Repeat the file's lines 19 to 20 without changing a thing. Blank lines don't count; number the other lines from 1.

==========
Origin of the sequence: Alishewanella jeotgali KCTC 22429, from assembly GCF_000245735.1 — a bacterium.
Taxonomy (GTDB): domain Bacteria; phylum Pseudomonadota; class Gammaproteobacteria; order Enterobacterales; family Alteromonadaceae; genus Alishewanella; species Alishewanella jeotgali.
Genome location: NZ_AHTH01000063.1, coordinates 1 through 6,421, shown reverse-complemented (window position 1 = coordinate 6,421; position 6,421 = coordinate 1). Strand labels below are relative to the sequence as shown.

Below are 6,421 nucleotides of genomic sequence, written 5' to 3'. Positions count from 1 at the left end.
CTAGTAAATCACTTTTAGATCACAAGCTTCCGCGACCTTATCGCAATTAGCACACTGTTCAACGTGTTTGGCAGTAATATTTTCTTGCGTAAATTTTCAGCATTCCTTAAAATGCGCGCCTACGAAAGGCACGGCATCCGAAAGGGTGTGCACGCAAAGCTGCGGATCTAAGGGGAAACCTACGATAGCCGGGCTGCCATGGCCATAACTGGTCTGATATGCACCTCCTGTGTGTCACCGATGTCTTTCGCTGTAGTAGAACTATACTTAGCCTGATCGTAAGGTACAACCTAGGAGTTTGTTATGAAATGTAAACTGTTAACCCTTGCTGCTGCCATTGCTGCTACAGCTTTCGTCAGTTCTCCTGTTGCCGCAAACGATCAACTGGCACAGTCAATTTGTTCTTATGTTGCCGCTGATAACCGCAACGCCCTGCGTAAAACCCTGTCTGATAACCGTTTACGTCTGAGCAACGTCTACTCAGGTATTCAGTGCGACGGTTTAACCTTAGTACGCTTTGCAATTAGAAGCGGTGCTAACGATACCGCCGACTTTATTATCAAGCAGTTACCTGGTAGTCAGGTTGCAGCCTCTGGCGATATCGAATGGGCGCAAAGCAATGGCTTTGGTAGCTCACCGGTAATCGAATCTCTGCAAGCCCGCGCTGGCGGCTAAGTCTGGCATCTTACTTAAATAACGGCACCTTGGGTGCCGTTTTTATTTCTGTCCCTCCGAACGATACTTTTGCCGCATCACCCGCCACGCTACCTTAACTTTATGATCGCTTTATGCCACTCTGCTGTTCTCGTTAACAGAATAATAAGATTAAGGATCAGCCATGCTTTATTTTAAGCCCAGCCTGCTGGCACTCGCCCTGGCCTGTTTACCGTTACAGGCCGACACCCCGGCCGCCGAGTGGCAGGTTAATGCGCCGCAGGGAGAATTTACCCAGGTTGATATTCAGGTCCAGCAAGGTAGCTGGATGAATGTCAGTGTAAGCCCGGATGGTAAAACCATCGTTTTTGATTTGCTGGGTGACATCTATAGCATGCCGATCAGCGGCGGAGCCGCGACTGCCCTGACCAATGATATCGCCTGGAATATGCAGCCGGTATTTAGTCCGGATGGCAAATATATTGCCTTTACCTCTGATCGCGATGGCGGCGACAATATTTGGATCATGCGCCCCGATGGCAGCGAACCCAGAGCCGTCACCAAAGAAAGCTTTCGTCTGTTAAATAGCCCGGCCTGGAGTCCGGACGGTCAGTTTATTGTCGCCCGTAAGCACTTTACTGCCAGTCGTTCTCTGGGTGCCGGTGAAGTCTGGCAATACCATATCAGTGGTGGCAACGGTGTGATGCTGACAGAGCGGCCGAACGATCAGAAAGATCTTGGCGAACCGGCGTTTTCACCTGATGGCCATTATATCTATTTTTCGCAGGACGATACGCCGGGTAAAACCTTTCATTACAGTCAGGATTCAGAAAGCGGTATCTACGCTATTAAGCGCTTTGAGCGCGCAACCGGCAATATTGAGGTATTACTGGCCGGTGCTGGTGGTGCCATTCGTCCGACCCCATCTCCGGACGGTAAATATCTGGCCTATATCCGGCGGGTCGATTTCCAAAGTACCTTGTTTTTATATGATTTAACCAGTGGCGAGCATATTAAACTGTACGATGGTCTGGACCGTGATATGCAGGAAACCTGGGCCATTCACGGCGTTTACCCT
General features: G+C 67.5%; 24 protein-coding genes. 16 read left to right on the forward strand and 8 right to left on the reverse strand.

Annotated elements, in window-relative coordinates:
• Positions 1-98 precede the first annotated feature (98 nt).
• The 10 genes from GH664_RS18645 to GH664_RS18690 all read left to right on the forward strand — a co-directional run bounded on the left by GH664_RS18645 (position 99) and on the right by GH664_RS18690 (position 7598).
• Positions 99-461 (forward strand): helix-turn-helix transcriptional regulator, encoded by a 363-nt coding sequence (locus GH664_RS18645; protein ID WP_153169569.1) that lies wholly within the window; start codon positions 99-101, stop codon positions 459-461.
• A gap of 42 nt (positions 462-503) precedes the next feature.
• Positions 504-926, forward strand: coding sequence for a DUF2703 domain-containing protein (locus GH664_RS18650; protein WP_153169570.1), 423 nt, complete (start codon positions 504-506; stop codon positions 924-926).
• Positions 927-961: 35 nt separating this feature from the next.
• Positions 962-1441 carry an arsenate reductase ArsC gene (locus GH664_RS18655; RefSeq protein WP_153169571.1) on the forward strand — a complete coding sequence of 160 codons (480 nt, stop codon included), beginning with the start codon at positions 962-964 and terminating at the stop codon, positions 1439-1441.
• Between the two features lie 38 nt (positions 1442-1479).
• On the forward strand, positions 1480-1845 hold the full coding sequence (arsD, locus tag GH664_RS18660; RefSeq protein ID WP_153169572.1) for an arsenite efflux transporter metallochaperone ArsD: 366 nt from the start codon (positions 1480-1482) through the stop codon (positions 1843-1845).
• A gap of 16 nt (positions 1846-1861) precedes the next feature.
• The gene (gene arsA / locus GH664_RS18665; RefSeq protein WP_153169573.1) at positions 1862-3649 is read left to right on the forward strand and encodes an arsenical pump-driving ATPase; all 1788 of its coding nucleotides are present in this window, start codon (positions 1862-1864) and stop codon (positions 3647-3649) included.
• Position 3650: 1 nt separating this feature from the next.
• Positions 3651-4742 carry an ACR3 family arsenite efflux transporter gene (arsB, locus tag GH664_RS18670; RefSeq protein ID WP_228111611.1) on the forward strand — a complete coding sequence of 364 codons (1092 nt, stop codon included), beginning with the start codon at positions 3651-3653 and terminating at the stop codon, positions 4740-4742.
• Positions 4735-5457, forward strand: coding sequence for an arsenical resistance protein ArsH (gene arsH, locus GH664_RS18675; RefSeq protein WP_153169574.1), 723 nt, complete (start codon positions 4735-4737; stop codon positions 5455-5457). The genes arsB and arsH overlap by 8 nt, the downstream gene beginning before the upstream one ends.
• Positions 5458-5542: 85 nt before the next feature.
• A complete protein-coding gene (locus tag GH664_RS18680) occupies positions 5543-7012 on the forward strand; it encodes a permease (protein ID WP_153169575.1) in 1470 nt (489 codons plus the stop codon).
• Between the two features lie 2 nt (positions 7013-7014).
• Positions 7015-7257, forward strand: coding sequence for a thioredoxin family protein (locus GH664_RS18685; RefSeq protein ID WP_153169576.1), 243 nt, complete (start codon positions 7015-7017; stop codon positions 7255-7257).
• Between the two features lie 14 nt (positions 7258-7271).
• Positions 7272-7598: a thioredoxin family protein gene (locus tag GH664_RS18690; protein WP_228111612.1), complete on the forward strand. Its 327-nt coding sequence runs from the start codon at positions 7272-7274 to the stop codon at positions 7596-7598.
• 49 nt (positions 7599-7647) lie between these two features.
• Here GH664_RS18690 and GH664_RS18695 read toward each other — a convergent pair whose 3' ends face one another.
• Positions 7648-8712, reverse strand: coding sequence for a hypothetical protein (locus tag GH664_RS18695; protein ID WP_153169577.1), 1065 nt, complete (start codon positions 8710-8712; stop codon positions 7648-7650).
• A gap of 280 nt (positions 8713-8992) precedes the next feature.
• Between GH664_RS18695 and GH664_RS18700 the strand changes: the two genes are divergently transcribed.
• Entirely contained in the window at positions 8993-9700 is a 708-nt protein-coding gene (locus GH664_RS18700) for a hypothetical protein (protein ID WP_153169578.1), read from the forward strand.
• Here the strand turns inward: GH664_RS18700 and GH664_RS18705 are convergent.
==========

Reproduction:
• Position 3650: 1 nt separating this feature from the next.
• Positions 3651-4742 carry an ACR3 family arsenite efflux transporter gene (arsB, locus tag GH664_RS18670; RefSeq protein ID WP_228111611.1) on the forward strand — a complete coding sequence of 364 codons (1092 nt, stop codon included), beginning with the start codon at positions 3651-3653 and terminating at the stop codon, positions 4740-4742.